Using data from various sources – including HESA, OECD and UUKi’s Gone International report – it offers a round-up of facts and figures on the UK’s international engagement, from its thriving TNE (enlisting over 700k students in 2016/17) to the international students’ contribution to the domestic economy of £25.8bn in spending in 2014-15.
“International campuses, staff and research collaboration bring great benefits to the UK sector and those they work with”
“I’m delighted to see our institutions becoming more global, year on year. International campuses, staff and research collaboration bring great benefits to the UK sector and those they work with,” UUKi director Vivienne Stern said in a statement.
“The extensive international networks of our universities are fundamental to ensuring the UK remains open to the world.”
A strongly internationalised area for UK HE is its staff and its research output. According to HESA research, 30% of academics in UK universities are from abroad, and the percentage goes up to almost 50% for research contracts, UUKi added.
Similarly, 54% of the UK research publications are co-authored with an international author.
In both instances, Europe provide the lion’s share of presences: seven of the top-ten staff nationalities are European countries – with the number of EU academics doubling over the past decade – and so are the majority of the top-20 research collaborators.
The UK also has the second-highest participation and funding rate in the EU research program Horizon 2020.
Internationalisation numbers falter a little for outward mobility, with only about 7% of UK students participating in a study abroad experience between 2013-2015. But UUKi’s recently launched campaign Go International aims to double that proportion by 2020.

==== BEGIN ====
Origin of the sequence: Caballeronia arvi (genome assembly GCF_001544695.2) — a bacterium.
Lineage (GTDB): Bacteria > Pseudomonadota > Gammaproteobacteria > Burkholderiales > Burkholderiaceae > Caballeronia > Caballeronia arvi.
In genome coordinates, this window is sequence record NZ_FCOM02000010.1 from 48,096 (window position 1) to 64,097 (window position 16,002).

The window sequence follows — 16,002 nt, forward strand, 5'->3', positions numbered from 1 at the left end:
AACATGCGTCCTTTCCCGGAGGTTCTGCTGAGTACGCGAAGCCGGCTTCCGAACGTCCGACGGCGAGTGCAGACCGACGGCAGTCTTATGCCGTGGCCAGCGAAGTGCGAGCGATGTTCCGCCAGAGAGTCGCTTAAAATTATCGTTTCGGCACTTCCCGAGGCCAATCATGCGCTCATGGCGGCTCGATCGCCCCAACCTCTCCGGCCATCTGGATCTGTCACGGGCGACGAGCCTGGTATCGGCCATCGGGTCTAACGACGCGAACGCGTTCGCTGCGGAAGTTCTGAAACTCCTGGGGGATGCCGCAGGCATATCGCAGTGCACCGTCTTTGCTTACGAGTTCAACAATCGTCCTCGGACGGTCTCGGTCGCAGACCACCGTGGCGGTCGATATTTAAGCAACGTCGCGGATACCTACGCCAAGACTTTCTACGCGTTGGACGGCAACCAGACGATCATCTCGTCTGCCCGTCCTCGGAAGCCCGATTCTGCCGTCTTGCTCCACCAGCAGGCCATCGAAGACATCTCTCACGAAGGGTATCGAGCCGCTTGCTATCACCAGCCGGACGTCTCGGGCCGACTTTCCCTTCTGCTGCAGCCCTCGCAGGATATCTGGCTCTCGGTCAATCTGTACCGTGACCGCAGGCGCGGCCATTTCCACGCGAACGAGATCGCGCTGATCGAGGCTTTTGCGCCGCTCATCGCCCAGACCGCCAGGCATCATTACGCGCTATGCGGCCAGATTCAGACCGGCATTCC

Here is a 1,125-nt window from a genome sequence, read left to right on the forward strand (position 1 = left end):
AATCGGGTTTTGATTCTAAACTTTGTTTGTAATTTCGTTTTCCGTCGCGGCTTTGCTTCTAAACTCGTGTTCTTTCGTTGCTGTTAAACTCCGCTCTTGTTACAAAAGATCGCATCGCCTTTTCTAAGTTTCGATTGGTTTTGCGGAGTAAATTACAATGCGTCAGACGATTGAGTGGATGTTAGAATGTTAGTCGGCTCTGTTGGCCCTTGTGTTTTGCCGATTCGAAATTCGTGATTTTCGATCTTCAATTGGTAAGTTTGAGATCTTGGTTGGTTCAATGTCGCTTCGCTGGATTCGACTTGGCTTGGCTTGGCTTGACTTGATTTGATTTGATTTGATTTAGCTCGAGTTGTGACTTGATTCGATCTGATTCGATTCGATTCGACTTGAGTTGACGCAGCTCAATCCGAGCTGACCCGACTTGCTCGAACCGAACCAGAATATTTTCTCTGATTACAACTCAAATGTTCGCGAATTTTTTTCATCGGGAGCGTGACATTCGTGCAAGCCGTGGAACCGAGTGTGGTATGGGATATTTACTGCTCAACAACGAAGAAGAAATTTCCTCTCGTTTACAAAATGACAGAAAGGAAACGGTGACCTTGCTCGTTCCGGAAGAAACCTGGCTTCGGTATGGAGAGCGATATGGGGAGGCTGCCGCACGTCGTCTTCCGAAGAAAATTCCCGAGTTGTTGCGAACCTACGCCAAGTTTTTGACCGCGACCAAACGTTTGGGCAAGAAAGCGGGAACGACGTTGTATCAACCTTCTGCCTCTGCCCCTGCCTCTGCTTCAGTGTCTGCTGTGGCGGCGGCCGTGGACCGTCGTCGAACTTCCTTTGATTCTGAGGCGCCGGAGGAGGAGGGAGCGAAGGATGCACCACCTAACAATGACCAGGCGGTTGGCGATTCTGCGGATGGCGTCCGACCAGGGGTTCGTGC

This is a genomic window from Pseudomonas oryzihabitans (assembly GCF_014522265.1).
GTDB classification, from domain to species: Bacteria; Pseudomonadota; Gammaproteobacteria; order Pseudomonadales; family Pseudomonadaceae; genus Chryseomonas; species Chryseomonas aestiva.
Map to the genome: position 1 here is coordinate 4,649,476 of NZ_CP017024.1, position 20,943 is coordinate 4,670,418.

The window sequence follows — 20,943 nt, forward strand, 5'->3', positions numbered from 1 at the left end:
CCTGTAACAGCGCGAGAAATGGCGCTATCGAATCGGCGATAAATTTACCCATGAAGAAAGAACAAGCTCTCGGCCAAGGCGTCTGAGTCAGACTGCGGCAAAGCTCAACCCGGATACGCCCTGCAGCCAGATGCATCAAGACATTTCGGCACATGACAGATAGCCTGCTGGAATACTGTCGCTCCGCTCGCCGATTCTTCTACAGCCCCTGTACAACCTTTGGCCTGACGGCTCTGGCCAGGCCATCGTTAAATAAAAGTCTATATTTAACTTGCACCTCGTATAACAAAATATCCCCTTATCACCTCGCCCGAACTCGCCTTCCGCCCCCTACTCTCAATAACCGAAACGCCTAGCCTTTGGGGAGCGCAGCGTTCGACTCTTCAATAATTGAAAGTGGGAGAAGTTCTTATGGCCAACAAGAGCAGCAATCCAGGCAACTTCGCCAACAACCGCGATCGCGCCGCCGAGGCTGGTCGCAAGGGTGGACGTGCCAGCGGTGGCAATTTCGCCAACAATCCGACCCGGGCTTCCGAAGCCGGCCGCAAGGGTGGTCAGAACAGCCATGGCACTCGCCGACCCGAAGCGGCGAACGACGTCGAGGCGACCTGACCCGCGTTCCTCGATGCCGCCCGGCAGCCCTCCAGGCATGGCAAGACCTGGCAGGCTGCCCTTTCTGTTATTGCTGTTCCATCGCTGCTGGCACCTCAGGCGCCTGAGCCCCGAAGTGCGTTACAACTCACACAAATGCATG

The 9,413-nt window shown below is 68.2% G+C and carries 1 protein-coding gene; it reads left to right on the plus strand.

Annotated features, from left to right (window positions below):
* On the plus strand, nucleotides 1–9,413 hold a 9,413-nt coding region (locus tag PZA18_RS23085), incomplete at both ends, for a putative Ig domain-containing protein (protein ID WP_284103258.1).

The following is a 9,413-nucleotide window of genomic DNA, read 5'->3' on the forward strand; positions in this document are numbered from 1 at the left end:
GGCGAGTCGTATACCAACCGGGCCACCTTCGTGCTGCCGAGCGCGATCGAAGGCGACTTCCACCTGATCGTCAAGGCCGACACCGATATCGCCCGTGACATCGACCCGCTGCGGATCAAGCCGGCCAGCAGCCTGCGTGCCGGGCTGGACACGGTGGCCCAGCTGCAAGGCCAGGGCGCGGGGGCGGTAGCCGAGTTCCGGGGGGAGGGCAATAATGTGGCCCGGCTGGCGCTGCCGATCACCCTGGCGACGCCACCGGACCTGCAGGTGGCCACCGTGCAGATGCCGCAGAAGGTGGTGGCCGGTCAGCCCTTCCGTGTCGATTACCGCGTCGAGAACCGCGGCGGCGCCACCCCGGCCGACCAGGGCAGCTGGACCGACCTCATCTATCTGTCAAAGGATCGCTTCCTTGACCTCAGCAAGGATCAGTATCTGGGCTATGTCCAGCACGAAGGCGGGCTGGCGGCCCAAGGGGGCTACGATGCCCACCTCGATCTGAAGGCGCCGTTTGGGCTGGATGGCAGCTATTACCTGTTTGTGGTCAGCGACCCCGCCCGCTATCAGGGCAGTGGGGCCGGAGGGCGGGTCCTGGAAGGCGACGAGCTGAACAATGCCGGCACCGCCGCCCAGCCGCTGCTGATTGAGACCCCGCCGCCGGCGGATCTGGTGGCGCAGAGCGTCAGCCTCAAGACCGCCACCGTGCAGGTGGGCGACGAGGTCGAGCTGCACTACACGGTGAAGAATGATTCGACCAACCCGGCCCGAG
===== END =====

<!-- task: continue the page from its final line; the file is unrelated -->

In terms of international student numbers, the OECD data used in the report, referring to 2015, sees the UK as the second most popular destination after the US. Three years ago, while its major competitors were experiencing strong growth, the UK was stationary at a +0.5%.
Some things have changed from back then. The US has surpassed the 1m mark, but new enrolments have decreased, for example. China has almost reached half a million students, and so has Canada, according to its student visa statistics.
But the UK is still in second position, and still with a “stagnant” growth – a +6% for EU students and -1% for non-EU students in 2016-17, according to HESA.
Australia’s sustained growth over the past few years is fuelling fears that it could surpass the UK. Simon Marginson, in a recently published paper, argued this may have already happened.
But as IEAA’s Phil Honeywood said warning against such predictions, policy decisions – and political events – can still change the game.